What I am asking – as an extension of considering the physically disabled, when designing access policies – is that we consider how the power of theatre affects individuals – especially those with mental health problems – in different ways: hoping that, firstly (and accepting that there is a suspension of disbelief for many), well-directed and -produced drama will, in most cases, be beneficial in some way. Secondly, though – where theatre deliberately sets out to provoke: as the four plays that made up Making Mischief so successfully did… – we (both creators and consumers) need to be prepared for those provocations to not only upset (which, surely, is one of the many duties of art: “I go to be challenged…”); but, occasionally, cross some sort of personal boundary. And we need to be ready to make allowances; deal with the consequences; and accept responsibility (not that there are – or should be – easy answers…).

The crux of this issue is probably hidden somewhere in the mix of how we are affected (where those “personal boundaries” lie; what experiences we bring with us; and our general sensitivities); the motivation behind the challenge itself (is this a wake-up call; are our beliefs being teased or taunted; or are we deliberately being insulted and/or offended…?); and the context (which is why relaxed performances are such a wonderful thing…). It is therefore a tricky balance to achieve: especially if one wants to (as one should) instigate change (via drama) – and especially when so many people are resistant to it; and only see and hear what they want to.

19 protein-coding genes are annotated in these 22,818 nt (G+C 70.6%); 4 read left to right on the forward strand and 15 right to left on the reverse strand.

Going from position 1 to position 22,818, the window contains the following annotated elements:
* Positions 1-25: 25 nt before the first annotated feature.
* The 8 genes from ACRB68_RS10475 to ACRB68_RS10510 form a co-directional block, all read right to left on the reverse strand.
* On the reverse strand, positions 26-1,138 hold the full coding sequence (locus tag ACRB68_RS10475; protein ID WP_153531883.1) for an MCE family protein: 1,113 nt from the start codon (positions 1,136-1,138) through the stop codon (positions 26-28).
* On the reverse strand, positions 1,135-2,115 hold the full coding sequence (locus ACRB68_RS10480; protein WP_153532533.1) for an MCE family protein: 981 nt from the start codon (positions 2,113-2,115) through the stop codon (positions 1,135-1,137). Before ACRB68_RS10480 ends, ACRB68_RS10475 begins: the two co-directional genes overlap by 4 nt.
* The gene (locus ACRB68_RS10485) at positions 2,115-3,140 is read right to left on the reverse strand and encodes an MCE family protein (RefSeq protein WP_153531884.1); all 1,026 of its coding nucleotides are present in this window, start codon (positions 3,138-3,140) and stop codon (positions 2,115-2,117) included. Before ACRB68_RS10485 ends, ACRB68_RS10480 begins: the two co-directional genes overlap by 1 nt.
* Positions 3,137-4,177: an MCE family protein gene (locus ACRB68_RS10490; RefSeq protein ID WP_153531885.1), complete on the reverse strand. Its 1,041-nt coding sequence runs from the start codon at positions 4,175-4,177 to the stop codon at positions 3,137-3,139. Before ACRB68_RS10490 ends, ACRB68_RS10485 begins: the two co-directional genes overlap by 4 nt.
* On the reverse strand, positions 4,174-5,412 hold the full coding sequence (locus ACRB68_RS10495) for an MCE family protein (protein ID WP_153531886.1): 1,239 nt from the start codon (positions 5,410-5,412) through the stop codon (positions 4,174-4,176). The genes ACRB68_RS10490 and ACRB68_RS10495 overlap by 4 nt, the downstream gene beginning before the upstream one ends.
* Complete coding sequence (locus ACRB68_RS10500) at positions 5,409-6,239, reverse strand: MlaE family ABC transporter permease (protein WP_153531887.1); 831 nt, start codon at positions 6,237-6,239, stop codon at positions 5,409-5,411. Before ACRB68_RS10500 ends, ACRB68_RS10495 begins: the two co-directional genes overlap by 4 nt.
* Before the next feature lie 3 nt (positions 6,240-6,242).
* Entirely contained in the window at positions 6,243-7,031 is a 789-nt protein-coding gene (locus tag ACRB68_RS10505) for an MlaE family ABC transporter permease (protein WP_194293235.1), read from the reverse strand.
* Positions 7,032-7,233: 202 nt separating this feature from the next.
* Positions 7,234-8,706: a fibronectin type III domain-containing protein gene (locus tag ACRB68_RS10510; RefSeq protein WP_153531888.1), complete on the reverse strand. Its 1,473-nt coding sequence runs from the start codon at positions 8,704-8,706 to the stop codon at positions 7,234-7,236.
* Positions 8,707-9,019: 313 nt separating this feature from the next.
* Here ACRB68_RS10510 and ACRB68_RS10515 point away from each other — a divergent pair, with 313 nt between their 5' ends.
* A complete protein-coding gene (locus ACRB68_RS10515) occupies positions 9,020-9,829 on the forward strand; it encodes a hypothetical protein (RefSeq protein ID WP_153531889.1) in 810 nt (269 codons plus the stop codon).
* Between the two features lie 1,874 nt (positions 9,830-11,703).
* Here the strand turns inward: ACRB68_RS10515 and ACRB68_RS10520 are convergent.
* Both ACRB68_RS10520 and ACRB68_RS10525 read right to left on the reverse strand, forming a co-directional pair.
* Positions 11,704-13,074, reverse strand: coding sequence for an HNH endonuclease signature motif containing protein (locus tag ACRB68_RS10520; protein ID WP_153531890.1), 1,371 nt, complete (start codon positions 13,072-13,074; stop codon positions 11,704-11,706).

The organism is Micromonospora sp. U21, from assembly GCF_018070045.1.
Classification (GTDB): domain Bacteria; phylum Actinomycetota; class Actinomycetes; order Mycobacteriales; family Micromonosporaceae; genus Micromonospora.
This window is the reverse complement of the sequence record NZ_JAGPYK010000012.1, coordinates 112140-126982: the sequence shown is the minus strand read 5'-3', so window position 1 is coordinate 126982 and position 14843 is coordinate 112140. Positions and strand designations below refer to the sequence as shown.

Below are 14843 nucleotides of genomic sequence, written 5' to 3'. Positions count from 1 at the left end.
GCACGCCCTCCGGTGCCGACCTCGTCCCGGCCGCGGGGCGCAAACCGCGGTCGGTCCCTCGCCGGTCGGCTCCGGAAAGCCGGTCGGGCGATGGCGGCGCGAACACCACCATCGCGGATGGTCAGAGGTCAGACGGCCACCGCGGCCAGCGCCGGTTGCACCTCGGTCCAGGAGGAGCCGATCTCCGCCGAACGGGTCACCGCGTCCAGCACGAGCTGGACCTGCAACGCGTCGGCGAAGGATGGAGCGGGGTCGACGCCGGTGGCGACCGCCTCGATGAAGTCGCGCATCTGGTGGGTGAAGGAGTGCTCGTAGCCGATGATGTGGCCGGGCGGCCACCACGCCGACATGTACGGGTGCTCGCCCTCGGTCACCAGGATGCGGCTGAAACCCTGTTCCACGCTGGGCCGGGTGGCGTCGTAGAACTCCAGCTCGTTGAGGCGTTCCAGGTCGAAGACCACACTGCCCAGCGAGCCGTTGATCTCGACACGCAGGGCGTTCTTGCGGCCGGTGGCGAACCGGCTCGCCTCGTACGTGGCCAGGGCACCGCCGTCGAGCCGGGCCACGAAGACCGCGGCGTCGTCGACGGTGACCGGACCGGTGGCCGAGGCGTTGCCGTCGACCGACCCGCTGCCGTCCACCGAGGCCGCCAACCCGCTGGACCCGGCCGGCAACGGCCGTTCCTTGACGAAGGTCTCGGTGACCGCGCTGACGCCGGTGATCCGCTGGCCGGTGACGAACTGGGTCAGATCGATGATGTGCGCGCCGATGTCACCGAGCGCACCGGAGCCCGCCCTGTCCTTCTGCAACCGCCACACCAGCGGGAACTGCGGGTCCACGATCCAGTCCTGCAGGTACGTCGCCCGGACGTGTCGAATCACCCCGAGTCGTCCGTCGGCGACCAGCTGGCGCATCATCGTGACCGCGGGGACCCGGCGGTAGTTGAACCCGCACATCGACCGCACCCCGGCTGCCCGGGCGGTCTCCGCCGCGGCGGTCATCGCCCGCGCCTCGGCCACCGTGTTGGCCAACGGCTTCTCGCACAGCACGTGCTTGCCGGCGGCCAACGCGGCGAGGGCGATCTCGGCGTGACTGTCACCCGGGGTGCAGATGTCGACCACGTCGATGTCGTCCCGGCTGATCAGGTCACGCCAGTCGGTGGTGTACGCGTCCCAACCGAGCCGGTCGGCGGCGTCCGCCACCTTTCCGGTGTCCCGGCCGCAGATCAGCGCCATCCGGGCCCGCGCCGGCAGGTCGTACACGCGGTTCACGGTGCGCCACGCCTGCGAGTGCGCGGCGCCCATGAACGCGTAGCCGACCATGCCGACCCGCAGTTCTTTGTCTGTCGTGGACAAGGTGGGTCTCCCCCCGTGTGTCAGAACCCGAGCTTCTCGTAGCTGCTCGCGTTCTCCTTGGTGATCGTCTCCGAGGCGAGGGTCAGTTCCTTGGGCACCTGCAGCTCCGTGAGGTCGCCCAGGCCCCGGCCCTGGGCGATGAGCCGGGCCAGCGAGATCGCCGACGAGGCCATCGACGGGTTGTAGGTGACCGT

To my way of thinking: even with such considerations, there are risks that are worth taking – otherwise theatre (as a subset of art) becomes diluted and ineffectual. I would rather be shaken to my core (physically, mentally, emotionally – even in my current, relatively-fragile state), than bored: “I appreciate that many simply go to the theatre to be entertained…. I don’t.” And, yes, this can be achieved with texts that are centuries old: whether reinterpreted through the eyes of a contemporary director; or revised by the pen of a modern playwright. Otherwise, the works of Shakespeare, Marlowe and Jonson; Aeschylus, Sophocles and Aristophanes – although simply reading their words can be transformative – would have been tossed in the bin years ago.